I recently travelled in India and on the flights read Ten Billion by Stephen Emmott. In it he describes the crises we face because of population growth, climate change, environmental degradation, water and energy shortage, etc. Sadly, Emmott concludes that we will not have the political will to make the decisions, change our habitats, and share the resources necessary to address the problems. Certainly India brings home the inequalities of the world’s resource distribution and illustrates what living on a planet with 10 billion people may be like.
However, while I too despair of our political will (we seem unable to pass a Farm Bill or agree a national budget), we cannot in good conscience despair about our future. So I was heartened to come across a study commissioned by the UK Government Office for Science, The Future of Food and Farming: Challenges and choices for global sustainability. The project aim was:
“To explore the pressures on the global food system between now and 2050 and identify the decisions that policy makers need to take today, and in the years ahead, to ensure that a global population rising to nine billion or more can be fed sustainably and equitably”.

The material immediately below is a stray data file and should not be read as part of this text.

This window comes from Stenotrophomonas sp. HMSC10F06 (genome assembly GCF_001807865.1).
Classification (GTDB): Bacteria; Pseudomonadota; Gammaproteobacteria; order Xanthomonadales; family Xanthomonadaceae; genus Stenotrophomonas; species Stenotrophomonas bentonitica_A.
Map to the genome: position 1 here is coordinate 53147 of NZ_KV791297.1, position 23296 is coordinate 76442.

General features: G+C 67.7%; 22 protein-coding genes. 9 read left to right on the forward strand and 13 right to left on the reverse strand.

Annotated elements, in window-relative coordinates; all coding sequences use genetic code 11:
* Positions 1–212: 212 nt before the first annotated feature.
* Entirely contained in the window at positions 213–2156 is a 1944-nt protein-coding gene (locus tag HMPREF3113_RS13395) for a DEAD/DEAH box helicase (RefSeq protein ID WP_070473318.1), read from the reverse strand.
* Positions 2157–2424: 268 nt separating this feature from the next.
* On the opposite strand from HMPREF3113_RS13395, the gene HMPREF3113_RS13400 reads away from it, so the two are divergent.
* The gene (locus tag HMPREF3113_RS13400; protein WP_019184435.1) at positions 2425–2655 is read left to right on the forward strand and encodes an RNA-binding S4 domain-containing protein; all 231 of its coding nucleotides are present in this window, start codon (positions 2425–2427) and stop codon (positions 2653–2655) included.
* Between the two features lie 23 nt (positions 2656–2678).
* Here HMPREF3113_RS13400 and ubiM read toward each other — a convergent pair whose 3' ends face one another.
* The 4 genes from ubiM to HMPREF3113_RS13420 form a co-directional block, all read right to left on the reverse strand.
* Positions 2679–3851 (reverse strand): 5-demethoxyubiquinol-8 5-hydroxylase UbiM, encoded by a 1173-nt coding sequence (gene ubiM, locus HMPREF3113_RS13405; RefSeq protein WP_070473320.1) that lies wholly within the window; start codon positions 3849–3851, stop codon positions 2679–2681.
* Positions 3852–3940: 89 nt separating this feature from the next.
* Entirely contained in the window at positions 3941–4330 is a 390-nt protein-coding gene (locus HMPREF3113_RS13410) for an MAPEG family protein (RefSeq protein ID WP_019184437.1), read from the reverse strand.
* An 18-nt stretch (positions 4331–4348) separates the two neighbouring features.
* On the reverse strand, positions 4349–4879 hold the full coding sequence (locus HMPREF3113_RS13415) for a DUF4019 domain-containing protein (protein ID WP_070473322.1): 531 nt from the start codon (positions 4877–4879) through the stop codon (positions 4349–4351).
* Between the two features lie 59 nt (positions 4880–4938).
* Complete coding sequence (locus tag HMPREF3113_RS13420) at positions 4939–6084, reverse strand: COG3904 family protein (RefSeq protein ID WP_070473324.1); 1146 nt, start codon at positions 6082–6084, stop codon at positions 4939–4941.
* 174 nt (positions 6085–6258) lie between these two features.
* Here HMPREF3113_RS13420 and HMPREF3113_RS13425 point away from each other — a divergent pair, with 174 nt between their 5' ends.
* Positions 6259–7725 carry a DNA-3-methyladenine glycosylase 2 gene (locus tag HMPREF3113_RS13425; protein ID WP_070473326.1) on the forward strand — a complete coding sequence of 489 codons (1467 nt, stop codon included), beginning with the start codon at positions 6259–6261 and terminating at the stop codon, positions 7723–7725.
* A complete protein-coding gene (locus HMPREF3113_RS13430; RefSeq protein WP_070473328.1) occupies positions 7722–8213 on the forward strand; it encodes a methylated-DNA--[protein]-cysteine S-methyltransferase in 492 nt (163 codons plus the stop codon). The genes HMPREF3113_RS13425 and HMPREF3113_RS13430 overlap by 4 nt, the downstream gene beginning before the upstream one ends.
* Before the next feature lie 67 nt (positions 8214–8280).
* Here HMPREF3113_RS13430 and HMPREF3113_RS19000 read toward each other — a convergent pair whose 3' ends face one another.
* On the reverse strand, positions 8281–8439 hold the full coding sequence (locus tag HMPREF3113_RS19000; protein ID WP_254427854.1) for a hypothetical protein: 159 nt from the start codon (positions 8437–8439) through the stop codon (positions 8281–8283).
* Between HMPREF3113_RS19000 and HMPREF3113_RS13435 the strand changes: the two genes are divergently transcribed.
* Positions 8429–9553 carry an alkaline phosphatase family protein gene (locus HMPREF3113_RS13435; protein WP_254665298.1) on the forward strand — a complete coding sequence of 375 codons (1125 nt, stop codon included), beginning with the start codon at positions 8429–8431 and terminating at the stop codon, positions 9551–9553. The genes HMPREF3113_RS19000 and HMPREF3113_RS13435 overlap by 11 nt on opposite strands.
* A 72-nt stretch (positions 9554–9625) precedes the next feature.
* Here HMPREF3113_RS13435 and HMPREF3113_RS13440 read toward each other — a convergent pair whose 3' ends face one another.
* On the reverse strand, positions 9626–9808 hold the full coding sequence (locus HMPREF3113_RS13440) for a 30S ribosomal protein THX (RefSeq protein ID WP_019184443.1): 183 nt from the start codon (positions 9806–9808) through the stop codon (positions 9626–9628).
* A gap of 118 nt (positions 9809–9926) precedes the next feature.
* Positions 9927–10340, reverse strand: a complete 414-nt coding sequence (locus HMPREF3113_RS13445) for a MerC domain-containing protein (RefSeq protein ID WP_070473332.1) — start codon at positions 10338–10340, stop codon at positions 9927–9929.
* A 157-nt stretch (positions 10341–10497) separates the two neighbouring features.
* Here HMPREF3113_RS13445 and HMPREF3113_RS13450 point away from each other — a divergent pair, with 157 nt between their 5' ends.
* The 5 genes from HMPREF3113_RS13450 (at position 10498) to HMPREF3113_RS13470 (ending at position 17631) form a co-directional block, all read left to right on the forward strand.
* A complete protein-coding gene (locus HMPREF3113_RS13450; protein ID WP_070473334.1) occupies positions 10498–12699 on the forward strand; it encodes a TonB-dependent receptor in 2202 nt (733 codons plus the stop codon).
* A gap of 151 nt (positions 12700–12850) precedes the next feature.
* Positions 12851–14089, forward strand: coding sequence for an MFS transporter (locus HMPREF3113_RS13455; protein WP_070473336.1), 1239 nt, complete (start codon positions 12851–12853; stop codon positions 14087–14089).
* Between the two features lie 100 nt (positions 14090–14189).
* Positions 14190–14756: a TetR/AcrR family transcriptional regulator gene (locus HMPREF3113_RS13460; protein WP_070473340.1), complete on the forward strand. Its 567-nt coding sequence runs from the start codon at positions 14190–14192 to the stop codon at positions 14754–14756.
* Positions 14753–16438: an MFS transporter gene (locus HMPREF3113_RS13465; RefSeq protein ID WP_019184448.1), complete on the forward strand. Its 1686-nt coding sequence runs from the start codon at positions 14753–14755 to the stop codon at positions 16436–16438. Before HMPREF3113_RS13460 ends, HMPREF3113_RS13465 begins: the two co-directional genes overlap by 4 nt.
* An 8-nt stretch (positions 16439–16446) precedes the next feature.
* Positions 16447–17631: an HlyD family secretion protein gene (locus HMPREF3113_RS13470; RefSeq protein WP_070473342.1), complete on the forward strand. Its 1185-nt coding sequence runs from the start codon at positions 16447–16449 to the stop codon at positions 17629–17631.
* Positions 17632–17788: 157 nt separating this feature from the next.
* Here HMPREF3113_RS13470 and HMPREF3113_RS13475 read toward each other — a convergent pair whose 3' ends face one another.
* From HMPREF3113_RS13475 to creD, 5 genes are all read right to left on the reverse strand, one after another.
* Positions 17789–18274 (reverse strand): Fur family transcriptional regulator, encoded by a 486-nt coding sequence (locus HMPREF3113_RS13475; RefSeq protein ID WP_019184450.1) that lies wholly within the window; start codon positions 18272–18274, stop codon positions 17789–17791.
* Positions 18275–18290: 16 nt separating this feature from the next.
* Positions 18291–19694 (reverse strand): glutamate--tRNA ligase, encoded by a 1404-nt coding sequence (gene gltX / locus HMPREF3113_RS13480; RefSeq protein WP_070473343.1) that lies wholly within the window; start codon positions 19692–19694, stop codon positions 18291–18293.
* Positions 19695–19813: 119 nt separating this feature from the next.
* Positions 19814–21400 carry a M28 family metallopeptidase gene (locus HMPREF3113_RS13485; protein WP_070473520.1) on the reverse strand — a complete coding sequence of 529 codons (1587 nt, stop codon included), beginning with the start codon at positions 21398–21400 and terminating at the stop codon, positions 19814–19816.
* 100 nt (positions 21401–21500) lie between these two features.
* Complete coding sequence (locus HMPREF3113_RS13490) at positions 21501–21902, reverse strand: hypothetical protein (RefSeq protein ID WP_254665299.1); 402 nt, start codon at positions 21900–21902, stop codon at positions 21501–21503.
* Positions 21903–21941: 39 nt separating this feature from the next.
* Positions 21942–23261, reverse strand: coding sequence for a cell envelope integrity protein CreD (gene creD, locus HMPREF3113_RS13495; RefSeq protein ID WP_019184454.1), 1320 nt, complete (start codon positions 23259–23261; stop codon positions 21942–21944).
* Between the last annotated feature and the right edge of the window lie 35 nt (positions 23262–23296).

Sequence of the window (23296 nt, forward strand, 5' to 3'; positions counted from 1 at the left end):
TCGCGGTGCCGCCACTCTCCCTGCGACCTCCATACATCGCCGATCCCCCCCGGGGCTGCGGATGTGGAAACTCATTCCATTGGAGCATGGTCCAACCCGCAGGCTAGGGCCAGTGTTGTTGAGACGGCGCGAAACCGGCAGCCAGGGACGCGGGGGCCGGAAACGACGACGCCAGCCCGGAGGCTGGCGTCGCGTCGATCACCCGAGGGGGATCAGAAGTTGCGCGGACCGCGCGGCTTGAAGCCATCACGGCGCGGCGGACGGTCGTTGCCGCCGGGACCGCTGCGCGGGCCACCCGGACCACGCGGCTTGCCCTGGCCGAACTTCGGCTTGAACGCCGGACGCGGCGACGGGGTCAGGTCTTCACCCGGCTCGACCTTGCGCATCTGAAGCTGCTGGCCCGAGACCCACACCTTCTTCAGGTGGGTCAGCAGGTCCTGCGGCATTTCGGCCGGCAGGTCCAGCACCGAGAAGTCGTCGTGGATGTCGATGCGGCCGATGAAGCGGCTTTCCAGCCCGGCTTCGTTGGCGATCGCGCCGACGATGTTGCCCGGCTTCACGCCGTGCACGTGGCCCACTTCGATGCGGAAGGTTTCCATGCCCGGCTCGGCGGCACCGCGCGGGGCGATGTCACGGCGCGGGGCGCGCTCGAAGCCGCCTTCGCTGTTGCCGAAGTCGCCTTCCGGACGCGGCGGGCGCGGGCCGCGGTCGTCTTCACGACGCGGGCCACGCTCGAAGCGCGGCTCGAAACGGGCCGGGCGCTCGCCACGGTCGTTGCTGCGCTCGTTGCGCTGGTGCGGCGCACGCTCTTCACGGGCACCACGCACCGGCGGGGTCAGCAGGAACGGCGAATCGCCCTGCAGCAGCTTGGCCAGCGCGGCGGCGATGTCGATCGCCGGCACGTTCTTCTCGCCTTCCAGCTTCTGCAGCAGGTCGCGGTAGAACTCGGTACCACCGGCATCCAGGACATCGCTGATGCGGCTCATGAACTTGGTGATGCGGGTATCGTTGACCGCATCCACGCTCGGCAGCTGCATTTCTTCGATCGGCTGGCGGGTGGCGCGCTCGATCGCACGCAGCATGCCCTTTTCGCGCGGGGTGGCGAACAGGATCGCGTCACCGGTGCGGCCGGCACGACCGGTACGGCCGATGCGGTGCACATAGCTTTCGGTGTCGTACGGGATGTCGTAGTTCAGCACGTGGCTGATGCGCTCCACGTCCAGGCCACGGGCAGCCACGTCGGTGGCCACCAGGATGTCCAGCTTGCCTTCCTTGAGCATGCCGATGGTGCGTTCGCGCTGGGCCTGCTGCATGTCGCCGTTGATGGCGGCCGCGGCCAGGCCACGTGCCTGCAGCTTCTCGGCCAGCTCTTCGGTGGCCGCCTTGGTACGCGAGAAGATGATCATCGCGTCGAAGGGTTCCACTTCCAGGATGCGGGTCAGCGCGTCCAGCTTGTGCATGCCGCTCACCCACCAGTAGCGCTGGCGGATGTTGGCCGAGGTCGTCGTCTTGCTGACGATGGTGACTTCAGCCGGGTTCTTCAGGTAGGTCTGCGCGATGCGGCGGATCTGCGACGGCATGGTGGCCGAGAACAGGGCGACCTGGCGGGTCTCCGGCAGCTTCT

It is an exhaustive study that doesn’t underestimate the challenges or the difficulties of implementing the changes and policies needed to address them. It is at times controversial. For example, the report concludes that we should not depend upon substantial additional land becoming available for food production because inevitably this would further accelerate deforestation and exacerbate climate change. Consequently, it argues that we must have sustainable intensification of food production in which we seek to maintain productivity with great efficiency of inputs and minimal environmental impact. It emphasizes that more widespread application of existing knowledge can have substantial positive impact on global food production, but that intensified research to mitigate the negative impacts of climate change, such as drought, salinity, and flooding, are crucial. The report also outlines strategies to reduce the 30% of food that is currently wasted and by so doing moderate the need for increasing our food supply.
Limited resources create a tremendous risk of civil disturbance, revolution, and war, so it is in the self-interest of the richer nations to strategically focus overseas aid on sustainable food security in poorer nations. Additional parts of the study speak to the sustainability of global fish stocks, the importance of including environmental impact in all economic analyses, and the need for changes in consumer behavior and how that might be achieved.
If you are interested in the global food challenge, and I assume you are because you are reading this blog, I suggest it is worth looking at. You won’t agree with it all, but you will feel better informed.
John Bramley is professor emeritus of Animal Sciences and Microbiology and Molecular Genetics, former Dean of the College of Agriculture and Life Sciences, and former Interim President at the University of Vermont.